Saturday, 21 July 2012

David Fursdon's unnecessary worry

The  prime reason I blog about this issue is because all the unnecessary fuss about ragwort offends my sense of reason. I have been studying this plant and the overreaction for many years. I know and understand the science and how to apply good critical thinking skills to data. For anyone who understands the scientific method and lives a rational life the nonsense about ragwort sticks out like a sore thumb. In fact it is very obvious to me that the fuss about ragwort is unnecessary and as I blogged about before in reference to the fuss  they made it all up.

That is , as I said, quite a charge to make, but it is supported by the evidence and when the Advertising Standards Authority, who are independent and look at the evidence, judged the things that I blog about they agreed with me.

The topic for today are the comments made by David Fursdon on twitter. He shows a flower of ragwort and says the following :-

Do you think the staff in St James Park think it's a flower? Luckily cavalry horses are in barracks.
A little googling shows a bit about David Fursdon's background and it is perhaps understandable why he is concerned. There has been a constant barrage of misinformation about ragwort. There have been lurid stories and many websites including official ones contain incorrect information.

As someone else has pointed out ragwort is of course a flower, but I think we can take it that in this context and working within Twitter's character limit he meant a cultivated flower. Here is another point, the alkaloids in ragwort occur in many plants. 3% of all flowering plants in fact and more googleing shows that there are many places in London where plants like Brachyglottis grayii are growing. These used to be in the genus Senecio like ragwort used to be, and are commonly planted ornamental plants, and yes they do contain the same alkaloids. In fact there are some in a park a stones throw from where I am sitting. They pose no risk.

David Fursdon goes on to say:-

It is just in front of Buckingham palace but down below. Not sure how little a horse has to eat to do it damage.

This page on ragwort toxicity will provide the detail. In fact for a horse it is 5% to 25% of body weight and we know from the biochemistry that small doses will have no effect. There are many things which can prevent the alkaloids from harming the liver and there are actually repair mechanisms which can completely undo the harm.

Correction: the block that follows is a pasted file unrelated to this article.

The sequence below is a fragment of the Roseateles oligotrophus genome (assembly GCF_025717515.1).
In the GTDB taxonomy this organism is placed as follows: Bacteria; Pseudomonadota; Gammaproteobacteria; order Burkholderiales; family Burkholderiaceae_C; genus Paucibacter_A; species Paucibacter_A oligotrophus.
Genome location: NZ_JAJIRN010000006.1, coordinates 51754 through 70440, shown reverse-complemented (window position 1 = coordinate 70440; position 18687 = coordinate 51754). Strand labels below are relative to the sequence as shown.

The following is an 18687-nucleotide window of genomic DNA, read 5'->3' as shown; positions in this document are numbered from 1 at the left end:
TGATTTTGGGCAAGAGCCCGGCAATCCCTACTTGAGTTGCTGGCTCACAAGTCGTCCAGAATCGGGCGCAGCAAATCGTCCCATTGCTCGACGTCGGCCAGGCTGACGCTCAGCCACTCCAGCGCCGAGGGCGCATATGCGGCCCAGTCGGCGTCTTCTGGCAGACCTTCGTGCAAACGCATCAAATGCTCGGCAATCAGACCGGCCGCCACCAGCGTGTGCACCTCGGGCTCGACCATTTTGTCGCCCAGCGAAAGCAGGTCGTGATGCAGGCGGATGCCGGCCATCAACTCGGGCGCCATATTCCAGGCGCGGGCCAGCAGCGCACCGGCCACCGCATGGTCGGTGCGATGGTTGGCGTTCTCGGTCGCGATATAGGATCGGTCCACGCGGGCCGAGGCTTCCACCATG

We know very very clearly from the biochemistry, evolution and genetics of taste, that animals are beautifully constructed to avoid eating poisons. Horses are no exception. The only risk comes from hay or animals cruelly deprived of food and starved into eating anything.

There  is as I said a  barrage of lurid nonsense that we regularly see in the horsey press, like this stuff in Horse and Hound or this bunkum from Your Horse Magazine, However, the international data and scientific literature all show that ragwort poisoning is rare. For example, at Liverpool University's veterinary hospital between in the five years between s 2006 and 2010 there was not one single recorded case of ragwort poisoning.

And lest the usual argument be made about isn't it better to be safe and not let any danger be present, I should point this out. David Fursdon's picture contains another plant that the available statistics seem to show is associated with the deaths of  far more horses. Equine Grass Sickness, a malady which research suggests is a form of botulism and which is associated with grass fed horses appears far commoner than ragwort poisoning. This may seem bizarre to some , but this is only because of the hyperbole and nonsense in circulation with regards to ragwort.

As I frequently mention good information on ragwort based on scientific data is available from these websites.

Ragwort Facts
Ragwort Myths and Facts

The second of these sites is written by someone who initially believed the nonsense until she studied the science. She then gathered an international cast of experts to help her write the site.

Ragwort Hysteria latest entries

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